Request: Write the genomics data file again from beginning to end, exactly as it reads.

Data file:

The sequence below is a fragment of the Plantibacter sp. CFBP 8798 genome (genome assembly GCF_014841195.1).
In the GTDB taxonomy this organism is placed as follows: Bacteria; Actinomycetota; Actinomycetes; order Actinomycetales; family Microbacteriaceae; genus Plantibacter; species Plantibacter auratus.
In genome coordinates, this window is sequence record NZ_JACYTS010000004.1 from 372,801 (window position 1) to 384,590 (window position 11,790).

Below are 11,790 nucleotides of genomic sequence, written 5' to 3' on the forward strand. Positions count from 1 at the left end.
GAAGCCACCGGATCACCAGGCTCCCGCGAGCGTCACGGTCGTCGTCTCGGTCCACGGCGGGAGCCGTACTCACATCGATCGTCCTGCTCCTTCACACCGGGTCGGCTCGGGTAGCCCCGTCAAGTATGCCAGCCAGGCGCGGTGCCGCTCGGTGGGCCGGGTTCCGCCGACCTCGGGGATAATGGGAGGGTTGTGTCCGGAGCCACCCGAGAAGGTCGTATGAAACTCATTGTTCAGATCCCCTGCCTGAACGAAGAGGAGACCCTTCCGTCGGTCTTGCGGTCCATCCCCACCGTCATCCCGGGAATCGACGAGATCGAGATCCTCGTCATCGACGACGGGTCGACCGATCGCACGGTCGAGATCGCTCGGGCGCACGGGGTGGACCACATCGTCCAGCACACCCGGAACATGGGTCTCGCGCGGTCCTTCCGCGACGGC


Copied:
The sequence below is a fragment of the Plantibacter sp. CFBP 8798 genome (genome assembly GCF_014841195.1).
In the GTDB taxonomy this organism is placed as follows: Bacteria; Actinomycetota; Actinomycetes; order Actinomycetales; family Microbacteriaceae; genus Plantibacter; species Plantibacter auratus.
In genome coordinates, this window is sequence record NZ_JACYTS010000004.1 from 372,801 (window position 1) to 384,590 (window position 11,790).

Below are 11,790 nucleotides of genomic sequence, written 5' to 3' on the forward strand. Positions count from 1 at the left end.
GAAGCCACCGGATCACCAGGCTCCCGCGAGCGTCACGGTCGTCGTCTCGGTCCACGGCGGGAGCCGTACTCACATCGATCGTCCTGCTCCTTCACACCGGGTCGGCTCGGGTAGCCCCGTCAAGTATGCCAGCCAGGCGCGGTGCCGCTCGGTGGGCCGGGTTCCGCCGACCTCGGGGATAATGGGAGGGTTGTGTCCGGAGCCACCCGAGAAGGTCGTATGAAACTCATTGTTCAGATCCCCTGCCTGAACGAAGAGGAGACCCTTCCGTCGGTCTTGCGGTCCATCCCCACCGTCATCCCGGGAATCGACGAGATCGAGATCCTCGTCATCGACGACGGGTCGACCGATCGCACGGTCGAGATCGCTCGGGCGCACGGGGTGGACCACATCGTCCAGCACACCCGGAACATGGGTCTCGCGCGGTCCTTCCGCGACGGC